Five Forms of Employee Fraud to Be Aware Of
Before evaluating solutions, retailers need to understand the types of fraud they’re facing.
Many forms of employee fraud involve a customer accomplice. Some of these tactics include:
- Sliding: Intentionally obstructing an item’s barcode when scanning. Cameras register the transaction as standard, but the accomplice posing as a customer doesn’t pay for that merchandise.
- Sweethearting: Giving an inappropriate discount to friends, family or other accomplices.
- Stripping: Using an independent barcode scanner instead of the store’s scanner to scan gift cards, making it appear as though the cards are being treated as a legitimate transaction. The gift cards are then activated and used. The cards may be returned to the rack to circumvent inventory controls, but the card is now worthless.
- Thimblerigging: Creating commotion at checkout so that items can be taken without detection. This can be done by the employee removing the barcode from an item or by orchestrating a scene involving an honest cashier and relying on the innocent employee’s confusion to avoid the accomplice paying for an item.
- False void fraud: Keeping a customer’s receipt, then using it to create a fictitious void and returning the charge to the complicit customer.
READ MORE: Learn how these solutions and services can help your retailer.
Card-not-present transactions — where neither the card nor the cardholder are present during payment — is another form of employee abuse. If a retailer allows CNP transactions, employees may be privy to cardholders’ verifying information, such as a CVV number or billing address. All an employee has to do is use that information, either at the retailer he or she works for or at another retailer, to commit CNP fraud.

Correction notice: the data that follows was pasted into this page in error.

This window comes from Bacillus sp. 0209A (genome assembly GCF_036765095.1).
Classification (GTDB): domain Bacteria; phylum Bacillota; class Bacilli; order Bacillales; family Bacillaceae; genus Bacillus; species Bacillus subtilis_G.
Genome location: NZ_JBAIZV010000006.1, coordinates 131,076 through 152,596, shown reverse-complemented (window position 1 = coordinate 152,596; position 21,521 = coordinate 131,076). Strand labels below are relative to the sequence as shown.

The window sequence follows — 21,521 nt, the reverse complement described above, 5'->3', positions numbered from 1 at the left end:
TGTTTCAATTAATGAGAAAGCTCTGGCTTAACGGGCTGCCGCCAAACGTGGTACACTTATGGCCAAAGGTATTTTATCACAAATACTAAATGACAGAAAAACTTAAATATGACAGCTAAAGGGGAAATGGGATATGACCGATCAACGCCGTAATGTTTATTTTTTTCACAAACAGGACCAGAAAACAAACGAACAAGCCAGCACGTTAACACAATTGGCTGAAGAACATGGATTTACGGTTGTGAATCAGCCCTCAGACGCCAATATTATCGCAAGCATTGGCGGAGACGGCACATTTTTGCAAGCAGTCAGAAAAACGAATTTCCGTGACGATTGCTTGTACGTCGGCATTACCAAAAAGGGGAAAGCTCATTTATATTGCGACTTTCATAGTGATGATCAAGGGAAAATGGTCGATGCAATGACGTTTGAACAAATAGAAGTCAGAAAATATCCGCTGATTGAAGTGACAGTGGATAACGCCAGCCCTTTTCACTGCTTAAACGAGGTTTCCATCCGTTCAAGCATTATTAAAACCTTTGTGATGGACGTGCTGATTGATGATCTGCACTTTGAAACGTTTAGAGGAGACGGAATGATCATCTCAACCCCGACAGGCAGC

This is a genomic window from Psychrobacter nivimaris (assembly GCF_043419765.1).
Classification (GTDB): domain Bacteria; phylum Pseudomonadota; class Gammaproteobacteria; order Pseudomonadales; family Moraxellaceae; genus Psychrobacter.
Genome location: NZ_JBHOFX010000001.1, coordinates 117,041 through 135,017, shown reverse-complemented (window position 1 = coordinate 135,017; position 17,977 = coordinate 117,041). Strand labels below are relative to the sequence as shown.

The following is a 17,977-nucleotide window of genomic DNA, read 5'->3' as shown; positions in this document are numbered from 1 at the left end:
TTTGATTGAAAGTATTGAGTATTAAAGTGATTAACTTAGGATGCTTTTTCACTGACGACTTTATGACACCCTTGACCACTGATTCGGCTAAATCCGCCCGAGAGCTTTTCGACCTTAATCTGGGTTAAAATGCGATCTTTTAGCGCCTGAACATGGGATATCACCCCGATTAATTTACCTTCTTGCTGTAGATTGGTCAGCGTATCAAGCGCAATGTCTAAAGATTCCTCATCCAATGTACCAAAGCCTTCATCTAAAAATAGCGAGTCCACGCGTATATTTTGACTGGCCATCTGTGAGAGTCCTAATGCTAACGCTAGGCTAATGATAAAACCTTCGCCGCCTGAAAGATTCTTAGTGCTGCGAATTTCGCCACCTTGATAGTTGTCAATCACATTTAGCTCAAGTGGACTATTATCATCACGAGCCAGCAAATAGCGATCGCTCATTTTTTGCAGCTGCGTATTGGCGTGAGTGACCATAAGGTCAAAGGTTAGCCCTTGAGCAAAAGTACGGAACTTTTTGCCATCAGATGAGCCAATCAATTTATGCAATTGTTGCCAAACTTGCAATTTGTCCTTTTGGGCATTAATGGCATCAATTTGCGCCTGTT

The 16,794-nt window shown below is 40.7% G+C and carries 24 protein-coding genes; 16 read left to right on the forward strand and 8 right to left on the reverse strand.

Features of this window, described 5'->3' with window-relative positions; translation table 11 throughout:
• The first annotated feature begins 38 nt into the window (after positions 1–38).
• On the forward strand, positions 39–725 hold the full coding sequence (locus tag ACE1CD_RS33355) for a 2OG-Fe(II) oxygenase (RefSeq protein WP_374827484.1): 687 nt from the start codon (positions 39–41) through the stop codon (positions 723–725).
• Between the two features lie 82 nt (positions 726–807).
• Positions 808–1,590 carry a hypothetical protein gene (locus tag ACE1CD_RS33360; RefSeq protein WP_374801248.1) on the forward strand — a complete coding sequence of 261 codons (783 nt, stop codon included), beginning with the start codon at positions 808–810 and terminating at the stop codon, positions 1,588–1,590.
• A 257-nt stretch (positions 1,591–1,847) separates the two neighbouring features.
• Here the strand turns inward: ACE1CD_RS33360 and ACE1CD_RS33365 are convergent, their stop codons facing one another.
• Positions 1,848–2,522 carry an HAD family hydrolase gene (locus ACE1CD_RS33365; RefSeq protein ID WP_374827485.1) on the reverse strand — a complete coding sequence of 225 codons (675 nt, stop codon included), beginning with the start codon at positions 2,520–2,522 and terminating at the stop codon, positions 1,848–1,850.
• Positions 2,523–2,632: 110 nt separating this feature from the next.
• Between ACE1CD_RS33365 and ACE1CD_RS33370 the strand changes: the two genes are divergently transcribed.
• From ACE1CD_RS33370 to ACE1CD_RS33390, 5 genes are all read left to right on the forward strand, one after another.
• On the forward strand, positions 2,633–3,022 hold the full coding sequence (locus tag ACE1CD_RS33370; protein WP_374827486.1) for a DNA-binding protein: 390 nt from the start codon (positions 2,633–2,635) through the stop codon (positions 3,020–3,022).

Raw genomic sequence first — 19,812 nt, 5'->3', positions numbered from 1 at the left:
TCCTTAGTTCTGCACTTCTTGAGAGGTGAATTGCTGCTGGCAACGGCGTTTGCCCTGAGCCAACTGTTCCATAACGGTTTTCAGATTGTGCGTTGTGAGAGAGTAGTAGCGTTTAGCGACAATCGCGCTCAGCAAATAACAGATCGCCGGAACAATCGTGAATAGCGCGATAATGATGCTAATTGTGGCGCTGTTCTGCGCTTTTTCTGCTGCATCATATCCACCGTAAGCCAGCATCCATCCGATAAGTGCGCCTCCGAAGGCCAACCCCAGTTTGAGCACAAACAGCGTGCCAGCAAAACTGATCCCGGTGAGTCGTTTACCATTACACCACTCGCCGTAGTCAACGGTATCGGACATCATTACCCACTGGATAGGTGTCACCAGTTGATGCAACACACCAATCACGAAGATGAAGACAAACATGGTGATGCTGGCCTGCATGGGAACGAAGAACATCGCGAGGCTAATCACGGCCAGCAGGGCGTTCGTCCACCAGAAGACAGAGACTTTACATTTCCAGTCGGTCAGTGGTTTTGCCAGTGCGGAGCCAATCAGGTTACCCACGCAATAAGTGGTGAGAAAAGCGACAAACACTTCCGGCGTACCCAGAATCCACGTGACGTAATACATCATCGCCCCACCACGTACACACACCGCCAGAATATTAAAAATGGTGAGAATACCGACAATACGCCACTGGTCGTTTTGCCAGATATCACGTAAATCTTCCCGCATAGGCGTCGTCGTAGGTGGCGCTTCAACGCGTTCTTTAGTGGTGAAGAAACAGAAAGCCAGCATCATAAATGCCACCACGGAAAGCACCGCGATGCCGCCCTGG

Powerful Tech Solutions That Combat Employee Fraud
Training employees on proper procedures and on the overall impact of employee fraud can deter bad behavior. Technological solutions can help prevent employee fraud by setting up guardrails, and can help retailers detect fraud when it does happen. Here are three ways technology is helping retailers fight employee fraud:
Retail video surveillance monitoring: Computer vision can detect unusual behavior, such as chaos at checkout, employees visiting stock areas an inappropriate number of times and body language or movements that signify fraud patterns. Smart cameras watch critical areas of the retail space in detail, and video analytics filter images that trigger suspicious activity alerts.
FIND OUT: Learn how to detect and prevent e-commerce fraud in your organization.
Authentication security software: Using the principle of least-privileged access, retailers can set parameters that give employees access to the platforms and data they need to do their job — and nothing more. Using platforms from Okta and Check Point, for example, retailers can set up multifactor authentication, biometric authentication and other access controls. These deter opportunistic employees who are searching for information beyond their level of privilege.
AI fraud prevention solutions: AI’s greatest power in a sophisticated crime landscape may be in a data-driven function known as exception-based reporting. This takes a set of data (say, voided transactions) and establishes a norm (such as how many voided transactions is standard during a shift). Then it looks for exceptions to that norm. It can search for unusual customer purchasing behavior, abnormal barcode scanning activity, inventory fluctuations and discrepancies in cash register inputs — all of which may indicate employee fraud.
As part of a holistic security approach, these tools can help prevent and detect employee fraud. It’s one way of fighting retail shrinkage that comes from within.